1. Begin with a story's title. Are there images that repeat, refer to, or echo the title?
2. Do characters’ names have significance beyond the literal? For example, they
might be biblical or the name itself might reveal something about what that
character represents.
3. Do characters seem to represent a type or group who hold similar characteristics?
Do some characters fall into character archetypal patterns, such as the evil
character with the ultimately good heart or the temptress archetype?
4. Consider common archetypal symbols: light and dark, fire and ice, natural vs.
mechanistic world, haven vs. wilderness, the underworld, water vs. desert, heaven
vs. hell, crossroads, mazes, towers, fog, weather, colors, seasons, wounds or
illness, etc. (Refer to Archetype Handout)
5. Are places used symbolically? What values seem associated with a particular
setting? They could stand for certain values or ideals those who live there hold, or
conversely, could represent behaviors the author wants to criticize.
6. Do you notice the use of motif, recurring words, images, or other patterns that
take on symbolic weight through repetition? What might they symbolize?
7. What objects seems to carry extra weight or significance beyond the literal? What
associations do you ascribe to those objects and what might those associations
8. What events seem to carry the most significance? What larger significance
beyond the event itself might it represent?
Based on material by Gretchen Polnac, Austin, TX and Becci McDaniels, Berlin, Germany

The Key Questions:
 What is the subject? (That is, what is the work about?)
 Then, what is the theme? (That is, what does the work say about the subject?)
 And finally, in what direct and indirect ways does the work communicate the theme(s)?
Human Nature:
 What image of humankind emerges from the work? Are people, for example, generally good;
deeply flawed?
The Nature of Society:
 Does the author portray a particular society or social scheme as life-enhancing or life-
 Are characters we care about in conflict with their society?
 If so, in what ways do they conflict with that society?
 Do these characters want to escape from it?
 What causes and perpetuates this society?
 If the society is flawed, how is it flawed?
Human Freedom:
 What control over their lives do the characters have?
 Do they make choices in complete freedom?
 Are they driven by forces beyond their control?
 Does Providence or some grand scheme govern history, or is history simply random and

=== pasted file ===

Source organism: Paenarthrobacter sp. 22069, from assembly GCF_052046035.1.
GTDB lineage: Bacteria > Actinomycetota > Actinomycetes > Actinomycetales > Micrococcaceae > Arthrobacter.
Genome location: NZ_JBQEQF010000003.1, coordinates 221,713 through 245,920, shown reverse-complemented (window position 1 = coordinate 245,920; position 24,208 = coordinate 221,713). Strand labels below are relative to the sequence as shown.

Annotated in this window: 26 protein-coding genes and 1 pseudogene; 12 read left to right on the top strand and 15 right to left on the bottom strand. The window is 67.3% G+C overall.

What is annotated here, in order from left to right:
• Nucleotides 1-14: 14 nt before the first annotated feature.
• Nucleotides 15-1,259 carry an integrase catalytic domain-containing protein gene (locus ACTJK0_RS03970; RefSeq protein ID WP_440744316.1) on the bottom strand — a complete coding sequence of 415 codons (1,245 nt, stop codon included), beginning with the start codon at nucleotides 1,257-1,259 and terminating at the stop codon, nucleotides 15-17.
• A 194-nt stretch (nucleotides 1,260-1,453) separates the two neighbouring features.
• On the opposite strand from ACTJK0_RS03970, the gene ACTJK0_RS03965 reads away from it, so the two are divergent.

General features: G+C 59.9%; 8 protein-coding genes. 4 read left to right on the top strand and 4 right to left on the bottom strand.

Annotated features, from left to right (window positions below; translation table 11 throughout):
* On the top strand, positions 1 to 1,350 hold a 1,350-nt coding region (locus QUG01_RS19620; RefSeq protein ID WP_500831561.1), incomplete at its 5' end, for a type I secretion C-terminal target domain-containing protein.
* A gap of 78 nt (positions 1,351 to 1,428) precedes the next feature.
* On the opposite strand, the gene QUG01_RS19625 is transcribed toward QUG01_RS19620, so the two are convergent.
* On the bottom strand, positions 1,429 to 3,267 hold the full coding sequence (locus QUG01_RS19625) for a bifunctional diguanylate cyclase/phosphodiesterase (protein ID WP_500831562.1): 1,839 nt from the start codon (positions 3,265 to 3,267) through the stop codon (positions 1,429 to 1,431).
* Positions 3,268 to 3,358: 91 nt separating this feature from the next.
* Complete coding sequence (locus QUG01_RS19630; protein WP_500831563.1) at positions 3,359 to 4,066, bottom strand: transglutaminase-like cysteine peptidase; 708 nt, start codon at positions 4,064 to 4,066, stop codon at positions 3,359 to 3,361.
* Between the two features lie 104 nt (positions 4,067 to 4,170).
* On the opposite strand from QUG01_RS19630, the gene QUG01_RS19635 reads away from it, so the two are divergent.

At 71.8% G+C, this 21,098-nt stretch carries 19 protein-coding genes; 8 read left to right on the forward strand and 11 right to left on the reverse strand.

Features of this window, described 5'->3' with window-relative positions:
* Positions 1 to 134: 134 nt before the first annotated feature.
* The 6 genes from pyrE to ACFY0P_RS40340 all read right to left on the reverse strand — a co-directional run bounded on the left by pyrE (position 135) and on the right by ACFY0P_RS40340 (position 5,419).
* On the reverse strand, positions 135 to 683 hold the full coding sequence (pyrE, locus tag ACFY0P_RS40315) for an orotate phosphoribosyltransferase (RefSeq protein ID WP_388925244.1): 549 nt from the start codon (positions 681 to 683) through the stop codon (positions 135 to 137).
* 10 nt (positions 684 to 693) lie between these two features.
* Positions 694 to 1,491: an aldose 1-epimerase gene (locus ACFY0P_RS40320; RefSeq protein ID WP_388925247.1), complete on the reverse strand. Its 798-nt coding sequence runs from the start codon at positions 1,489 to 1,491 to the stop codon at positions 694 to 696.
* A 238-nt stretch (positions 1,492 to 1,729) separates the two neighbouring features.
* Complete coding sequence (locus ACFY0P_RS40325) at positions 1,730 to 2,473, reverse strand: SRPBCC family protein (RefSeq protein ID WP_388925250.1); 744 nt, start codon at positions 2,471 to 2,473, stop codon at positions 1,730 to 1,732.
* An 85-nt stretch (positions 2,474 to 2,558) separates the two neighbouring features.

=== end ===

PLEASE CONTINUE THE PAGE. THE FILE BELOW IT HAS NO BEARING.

 What are the moral conflicts in the work?
 Are they clear cut or ambiguous? That is, is it clear to us what is right and what exactly is wrong?
 When moral conflicts are ambiguous in a work, right often opposes right, not wrong. (Don't
forget to examine these issues from the perspective of every character.)
 What rights are in opposition to one another? If right opposes wrong, does right win in the
end? To what extent are characters to blame for their actions?
Look for a Moral Center:
 Does the author vest one character with right action and right thought? (That is, what the
author seems to think is the right action and the right thought).
 Is there one character who seems clearly good and who often serves to judge the other

Additional Strategies to Develop a Thematic Statement:

1. List the subject or subjects for the work. For each subject, see if you can state a theme in a
complete sentence. Put a check next to the ones that seem most important.
2. Explain how the title, subtitle, epigraph, chapter, titles, and names of characters may be
related to theme.
3. Describe the work's depiction of human behavior.
4. Describe the work's depiction of society. Explain the representation of social ills and how
they might be corrected or addressed.
5. List the moral issues raised by the work.
6. Name the character who is the moral center of the work. List his or her traits that support your choice.
7. Mark statements by the author or characters that seem to state or imply themes.
8. Does the theme of the work reinforce values you hold, or does it to some degree challenge